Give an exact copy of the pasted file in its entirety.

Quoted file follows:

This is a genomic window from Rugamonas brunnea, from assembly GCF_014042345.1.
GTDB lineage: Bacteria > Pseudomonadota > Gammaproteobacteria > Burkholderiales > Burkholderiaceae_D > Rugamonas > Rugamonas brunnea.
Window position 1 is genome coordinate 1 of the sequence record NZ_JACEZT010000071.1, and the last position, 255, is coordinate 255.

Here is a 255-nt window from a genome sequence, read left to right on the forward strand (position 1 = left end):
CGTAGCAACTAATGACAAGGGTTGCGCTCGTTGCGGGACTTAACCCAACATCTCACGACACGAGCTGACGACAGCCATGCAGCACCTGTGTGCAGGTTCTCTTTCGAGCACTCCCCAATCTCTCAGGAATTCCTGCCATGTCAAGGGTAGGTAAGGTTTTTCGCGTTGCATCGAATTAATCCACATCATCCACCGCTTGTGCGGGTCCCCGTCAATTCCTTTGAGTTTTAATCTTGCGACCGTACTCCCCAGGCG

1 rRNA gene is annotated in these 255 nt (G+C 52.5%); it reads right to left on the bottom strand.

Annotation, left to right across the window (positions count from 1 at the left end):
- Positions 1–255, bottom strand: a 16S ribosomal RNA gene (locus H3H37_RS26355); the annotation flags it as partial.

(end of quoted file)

This is a genomic window from Rugamonas brunnea, from assembly GCF_014042345.1.
GTDB lineage: Bacteria > Pseudomonadota > Gammaproteobacteria > Burkholderiales > Burkholderiaceae_D > Rugamonas > Rugamonas brunnea.
Window position 1 is genome coordinate 1 of the sequence record NZ_JACEZT010000071.1, and the last position, 255, is coordinate 255.

Here is a 255-nt window from a genome sequence, read left to right on the forward strand (position 1 = left end):
CGTAGCAACTAATGACAAGGGTTGCGCTCGTTGCGGGACTTAACCCAACATCTCACGACACGAGCTGACGACAGCCATGCAGCACCTGTGTGCAGGTTCTCTTTCGAGCACTCCCCAATCTCTCAGGAATTCCTGCCATGTCAAGGGTAGGTAAGGTTTTTCGCGTTGCATCGAATTAATCCACATCATCCACCGCTTGTGCGGGTCCCCGTCAATTCCTTTGAGTTTTAATCTTGCGACCGTACTCCCCAGGCG

1 rRNA gene is annotated in these 255 nt (G+C 52.5%); it reads right to left on the bottom strand.

Annotation, left to right across the window (positions count from 1 at the left end):
- Positions 1–255, bottom strand: a 16S ribosomal RNA gene (locus H3H37_RS26355); the annotation flags it as partial.